• a force generating tool 160 is used to urge the imager device 100 upward (as indicated by arrows 162 in FIG. 4G ) until such time as the transparent substrate 126 is at the proper focal position, as reflected by the dimension 140 in FIG. 4G .
  • the standoff structures 141 are in their initially-formed, non-deformed state as reflected by the illustrative straight sidewalls 147 (see FIG. 4F ).
  • the force tool 160 urges the subject portion of the imager substrate 112 upward, the standoff structures deform, due to the pliable nature of their material, to define standoff structures 141 A having a deformed configuration. This deformation is reflected by the illustrative non-vertical sidewalls 148 (see FIG. 4G ).
  • the subject portion of the image substrate 112 urged upward by the force tool 160 is maintained in position until such time as the deformed standoff structure 141 A is dried or cured so as to assume this final position using a variety of techniques, e.g., UV radiation, heating, etc.
  • the assembly may be cut along lines 165 to completely separate the individual imager die.
  • the relative vertical positioning of the transparent substrate 126 above the imager substrate 112 in FIGS. 4F-4G is provided by way of example only to schematically depict the process disclosed herein.
  • the imager substrate 112 /transparent substrate 126 combination may be inverted.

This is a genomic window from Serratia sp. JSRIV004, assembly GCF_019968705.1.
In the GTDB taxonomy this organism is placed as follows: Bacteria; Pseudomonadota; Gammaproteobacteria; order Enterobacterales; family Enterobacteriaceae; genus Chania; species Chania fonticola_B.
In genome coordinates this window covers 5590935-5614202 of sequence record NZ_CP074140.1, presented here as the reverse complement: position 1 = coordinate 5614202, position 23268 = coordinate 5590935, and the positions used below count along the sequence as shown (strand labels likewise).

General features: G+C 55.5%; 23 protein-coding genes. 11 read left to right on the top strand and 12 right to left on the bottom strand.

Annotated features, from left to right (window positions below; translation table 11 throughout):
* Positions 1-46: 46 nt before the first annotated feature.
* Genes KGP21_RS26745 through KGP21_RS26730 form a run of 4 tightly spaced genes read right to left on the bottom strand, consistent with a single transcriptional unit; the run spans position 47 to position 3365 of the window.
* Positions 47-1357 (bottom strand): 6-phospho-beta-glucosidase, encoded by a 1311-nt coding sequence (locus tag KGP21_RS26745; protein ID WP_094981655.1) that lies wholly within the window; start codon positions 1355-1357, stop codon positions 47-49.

• the surface 153 (see FIG. 4D ) of the adhesive material 150 may be positioned face down on a transparent wafer chuck (not shown).
  • the illumination system 133 may direct incident light 135 upward toward the imager device 100 .
  • the testing apparatus 131 would be coupled to the back side of the inverted imager substrate 112 .
  • the standoff structures 141 are depicted as being initially formed above the imager substrate 112 , the standoff structure 141 could also be initially formed above the transparent substrate 126 .

Abstract

A method is disclosed which includes providing an imager substrate comprised of at least one imager device, providing a transparent substrate, forming a plurality of standoff structures on one of the imager substrate and the transparent substrate, the standoff structures having a width, forming an adhesive material having an initial thickness on a surface on at least one of the standoff structures, the adhesive material having an initial width that is less than the width of the standoff structures, and urging one of the imager substrate and the transparent substrate toward the other until such time as the imager substrate and the transparent substrate are in proper focal position relative to one another, the urging causing the initial thickness of the adhesive material to be reduced to a final thickness that is less than the initial thickness.

Description

BACKGROUND OF THE INVENTION
1. Field of the Invention
The present invention is generally directed to the field of microelectronic imager devices and methods of manufacturing such devices.
2. Description of the Related Art
Microelectronic imagers are used in digital cameras, wireless devices with picture capabilities, and many other applications. Cell phones and Personal Digital Assistants (PDAs), for example, are incorporating microelectronic imagers for capturing and sending pictures. The growth rate of microelectronic imagers has been steadily increasing as they become smaller and produce better images with higher pixel counts.